Social media: causing problems for couples

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New research, commissioned by firm Slater and Gordon, has shown that social media is causing rifts between couples, and is often cited as a reason in divorce cases.

Andrew Newbury, head of family law at Slater and Gordon said:

“Five years ago Facebook was rarely mentioned in the context of a marriage ending, but now it has become common place for clients to cite social media use, or something they discovered on social media, as a reason for divorce.”

The study focused on married couples and their activities on social media sites such as Facebook, Skype, Snapchat, Twitter and Whatsapp. Examples of problematic activities include contact with an ex-partner, sending secret messages, posting inappropriate photographs, and even failing to post any photographs of the couple themselves.

The results show that social media is often problematic in modern relationships.

  • Just under half of all adults in the UK admit secretly checking their partner’s Facebook account, and one in five went on to argue about what they discovered.
  • One in seven admitted contemplating divorce following a partner’s social media habits.
  • Nearly a quarter of the persons asked said that social media sparked at least one argument a week, and 17% said that social media caused a row daily.
  • 14% of participants said that they had used social media to find evidence of infidelity.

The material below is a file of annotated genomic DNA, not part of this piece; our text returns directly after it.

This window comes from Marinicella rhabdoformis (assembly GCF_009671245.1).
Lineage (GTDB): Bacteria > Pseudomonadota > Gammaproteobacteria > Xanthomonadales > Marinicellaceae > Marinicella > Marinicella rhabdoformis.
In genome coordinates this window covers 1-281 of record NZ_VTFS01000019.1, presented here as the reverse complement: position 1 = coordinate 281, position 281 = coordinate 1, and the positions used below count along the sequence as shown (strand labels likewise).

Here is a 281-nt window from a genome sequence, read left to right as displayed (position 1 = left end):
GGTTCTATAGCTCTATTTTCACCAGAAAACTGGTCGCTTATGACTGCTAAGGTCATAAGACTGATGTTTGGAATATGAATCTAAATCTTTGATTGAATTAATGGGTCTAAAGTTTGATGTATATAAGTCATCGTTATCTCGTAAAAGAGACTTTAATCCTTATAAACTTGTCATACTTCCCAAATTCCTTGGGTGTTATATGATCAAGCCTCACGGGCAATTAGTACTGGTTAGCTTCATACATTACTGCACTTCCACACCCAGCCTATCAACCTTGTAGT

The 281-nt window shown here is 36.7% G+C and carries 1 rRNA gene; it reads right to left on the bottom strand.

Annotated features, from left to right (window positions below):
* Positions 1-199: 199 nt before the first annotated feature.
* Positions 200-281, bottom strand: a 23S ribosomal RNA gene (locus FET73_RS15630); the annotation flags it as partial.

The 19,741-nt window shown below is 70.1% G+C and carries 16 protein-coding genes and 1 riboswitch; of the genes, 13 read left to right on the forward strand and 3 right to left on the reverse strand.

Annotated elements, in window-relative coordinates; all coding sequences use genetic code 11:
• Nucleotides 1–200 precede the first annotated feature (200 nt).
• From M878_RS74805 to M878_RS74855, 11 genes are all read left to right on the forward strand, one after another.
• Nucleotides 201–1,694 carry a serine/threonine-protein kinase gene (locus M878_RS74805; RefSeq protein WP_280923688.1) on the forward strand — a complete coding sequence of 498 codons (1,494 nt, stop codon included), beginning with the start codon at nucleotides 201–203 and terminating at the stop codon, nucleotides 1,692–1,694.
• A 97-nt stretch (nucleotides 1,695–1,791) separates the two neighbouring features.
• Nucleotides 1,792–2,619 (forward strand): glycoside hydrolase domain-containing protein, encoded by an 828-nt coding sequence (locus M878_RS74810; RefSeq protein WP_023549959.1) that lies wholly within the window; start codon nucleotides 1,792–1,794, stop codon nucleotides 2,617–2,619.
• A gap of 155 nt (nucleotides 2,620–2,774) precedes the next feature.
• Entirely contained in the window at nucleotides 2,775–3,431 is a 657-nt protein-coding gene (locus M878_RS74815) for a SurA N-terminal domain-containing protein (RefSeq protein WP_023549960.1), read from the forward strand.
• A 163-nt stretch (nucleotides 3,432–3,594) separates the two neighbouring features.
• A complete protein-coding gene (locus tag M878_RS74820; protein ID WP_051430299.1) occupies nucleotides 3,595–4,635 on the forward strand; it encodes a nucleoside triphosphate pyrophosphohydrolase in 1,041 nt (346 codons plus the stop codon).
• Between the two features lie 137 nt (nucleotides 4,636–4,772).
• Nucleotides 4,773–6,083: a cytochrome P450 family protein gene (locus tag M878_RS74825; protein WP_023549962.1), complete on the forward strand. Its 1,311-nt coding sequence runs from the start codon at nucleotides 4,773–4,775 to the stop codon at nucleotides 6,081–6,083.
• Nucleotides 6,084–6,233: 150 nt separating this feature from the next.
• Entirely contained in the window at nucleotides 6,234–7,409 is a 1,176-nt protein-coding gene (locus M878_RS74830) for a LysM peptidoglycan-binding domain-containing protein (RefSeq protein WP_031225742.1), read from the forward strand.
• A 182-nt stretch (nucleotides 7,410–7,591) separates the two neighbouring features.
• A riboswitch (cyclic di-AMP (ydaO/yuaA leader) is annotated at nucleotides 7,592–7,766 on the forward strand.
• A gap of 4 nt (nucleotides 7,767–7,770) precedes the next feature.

• 15% of those asked considered social media to be a danger to their relationship, with Facebook being cited as the most dangerous of all the social media sites.
  • One in ten admitted hiding posts and images from their partners.
  • 8% admitted to having secret social media accounts.
  • A fifth of participants said that they had discovered something on their partner’s social media which made them uneasy, and 43% had confronted their spouse about this immediately.
  • A third of participants kept their social media log-in details a secret from their partners, however 58% said that they knew their partner’s log-in details, even if their partner wasn’t aware of this.

Andrew Newbury has said that following these startling results:

“We are now actively advising our clients to be cautious when it comes to using Facebook and all forms of social media because of its potential to damage relationships.”

If you are find yourself facing problems with a spouse and wish to know more about the options that are available to you, contact one of our solicitors and arrange a free 30 minute consultation.

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